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I am proud to say that all of the invitational longboarding events I have attended have had equal prize purses for men and women, including the Single Fin Mingle in New Zealand.
When I ask friends about 2018, I get a lot of mixed results. Some say it seemed to last forever, while others say it flew by. One noteworthy trend, however, involves the status of women's surfing. Every year, it seems like gender equality in surfing is improving, but 2018 has been especially exciting in terms of reaching new milestones. In honor of this groundbreaking year, I’ve rounded up four of the most exciting events to happen in the female surfing sector in 2018.
1. Equal Pay by WSL
In September, the World Surf League announced that they would be giving out equal prize money to both female and male surfers at all of their events, beginning in the start of the 2019 season. This comes only a few months after an uproar involving a pro junior event in South Africa, in which the female division winner received only half the amount of the male winner. This left a bad taste in many surfing fans’ mouths, myself included, as the underlying message in the scenario was, “women’s work is only worth half the value of men.” This resonated with the community, and WSL knew that they had to take action. While hopefully, this change was already in the works, it does seem like this contest pushed the World Surf League to enact this new policy sooner, rather than later. Many professional, non-WSL affiliated competitions have had equal prize purses for men’s and women’s divisions for years, but as the governing body of surfing, it is important that the World Surf League stepped up to the plate. Hopefully, this progression in surfing can serve as an example to other professional sports, and that in the near future, men and women will be paid equally in every career field.
2. Youngest CT Rookie Ever
This year was Caroline Marks’ debut on the world tour. She had a fantastic year, finishing 7th overall on the women’s CT. The former-Floridian turned Californian was only 15 when she qualified for the tour, making her the youngest WSL WCT qualifier of all time, of any gender. She finished as rookie of the year for the women’s tour, but technically outranked the men’s rookie of the year, Wade Carmichael, who finished 9th in the men’s circuit. The outgoing teenager is an inspiration to young people everywhere, showing that there is no minimum age for success. There’s no doubt that 2019 is going to be a huge year for Ms. Marks, and I can’t wait to see what flair she brings to the women’s tour.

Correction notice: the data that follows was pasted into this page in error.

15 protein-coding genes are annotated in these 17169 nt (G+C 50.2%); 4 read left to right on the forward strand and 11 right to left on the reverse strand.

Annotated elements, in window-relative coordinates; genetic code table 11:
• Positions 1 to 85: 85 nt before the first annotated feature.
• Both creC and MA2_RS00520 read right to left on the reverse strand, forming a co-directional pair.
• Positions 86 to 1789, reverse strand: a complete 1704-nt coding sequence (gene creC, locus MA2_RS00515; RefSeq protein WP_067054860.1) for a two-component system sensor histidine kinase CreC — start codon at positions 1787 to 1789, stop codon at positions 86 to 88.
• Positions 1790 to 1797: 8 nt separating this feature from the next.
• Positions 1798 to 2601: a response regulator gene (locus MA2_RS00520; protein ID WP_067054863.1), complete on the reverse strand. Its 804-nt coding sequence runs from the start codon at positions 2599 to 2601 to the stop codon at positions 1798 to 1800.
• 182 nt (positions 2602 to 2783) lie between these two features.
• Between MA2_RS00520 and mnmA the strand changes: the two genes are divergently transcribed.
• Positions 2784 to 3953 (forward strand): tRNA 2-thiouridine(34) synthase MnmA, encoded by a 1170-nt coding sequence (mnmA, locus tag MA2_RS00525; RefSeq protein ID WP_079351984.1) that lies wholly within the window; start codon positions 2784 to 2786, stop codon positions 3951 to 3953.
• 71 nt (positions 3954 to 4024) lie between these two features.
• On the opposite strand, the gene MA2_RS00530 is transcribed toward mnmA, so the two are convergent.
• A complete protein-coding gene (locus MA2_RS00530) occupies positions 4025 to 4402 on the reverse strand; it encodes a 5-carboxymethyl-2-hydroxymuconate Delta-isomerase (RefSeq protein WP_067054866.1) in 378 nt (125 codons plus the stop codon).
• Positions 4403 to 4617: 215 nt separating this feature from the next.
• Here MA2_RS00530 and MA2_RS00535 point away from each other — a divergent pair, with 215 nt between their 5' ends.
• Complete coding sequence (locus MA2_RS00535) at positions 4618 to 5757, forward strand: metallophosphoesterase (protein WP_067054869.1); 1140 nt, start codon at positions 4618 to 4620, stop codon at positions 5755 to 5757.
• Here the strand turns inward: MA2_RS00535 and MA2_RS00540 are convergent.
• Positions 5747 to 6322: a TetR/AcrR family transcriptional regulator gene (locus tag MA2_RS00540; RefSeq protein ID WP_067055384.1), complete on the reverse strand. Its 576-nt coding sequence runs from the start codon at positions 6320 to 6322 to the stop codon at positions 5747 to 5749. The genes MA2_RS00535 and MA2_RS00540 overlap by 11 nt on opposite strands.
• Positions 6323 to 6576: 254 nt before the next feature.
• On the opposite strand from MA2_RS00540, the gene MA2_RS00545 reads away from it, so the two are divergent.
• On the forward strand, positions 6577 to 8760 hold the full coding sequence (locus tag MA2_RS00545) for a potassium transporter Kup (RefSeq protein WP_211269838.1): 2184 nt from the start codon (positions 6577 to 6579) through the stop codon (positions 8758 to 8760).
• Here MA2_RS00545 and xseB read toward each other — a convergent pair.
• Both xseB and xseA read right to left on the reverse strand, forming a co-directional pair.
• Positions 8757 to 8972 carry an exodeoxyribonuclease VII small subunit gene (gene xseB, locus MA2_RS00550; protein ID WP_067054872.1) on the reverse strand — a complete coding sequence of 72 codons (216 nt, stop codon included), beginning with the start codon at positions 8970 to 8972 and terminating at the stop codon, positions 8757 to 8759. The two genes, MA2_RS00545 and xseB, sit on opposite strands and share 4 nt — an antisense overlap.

3. Duct Tape Invitational
At this year’s US Open of Surfing, Vans and Joel Tudor hosted the first ever women’s Duct Tape Invitational, after years of putting one or two token women into each of the men’s competitions. I covered this event with a blog post in August, as of course, longboarding is near and dear to my heart, and it was amazing to watch my peers excel with the whole world watching. Since this first women’s contest, Joel has held another Duct Tape Invitational in China, in which there was both a men’s and women’s division - another first. Here’s hoping this is the new normal for these Vans-sponsored contests, and that we see two divisions in each Duct Tape to come.
4. A Seven-Time World Champion is Crowned
Last month, Stephanie Gilmore became the second female surfer to achieve seven world titles, equivalent only to Layne Beachley, who won her last title 15 years ago. The only surfer who has more than seven world titles is the one and only Kelly Slater, with an insane 11 world championships under his belt. Gilmore has had a rocky few years, falling out of favor on the tour after winning her last world championship in 2014. The Australian is one of few surfers who have won world titles in their rookie years, when she started out her WCT career with a bang in 2007. Steph is regarded as one of the most stylish professional shortboarders in the world, her skills are on par with those on the men’s tour, and I am sure she has some more world titles saved in her back pocket for the future.There is a long road ahead before we will achieve equal rights for women in society, and all over the world, women are fighting for their basic rights every day. While equality in surfing is just a blip on the global radar, the advancements that we have made this year serve as evidence that we are making a difference. Our voices have finally been heard, and surfing is becoming a leader in gender equality in sports.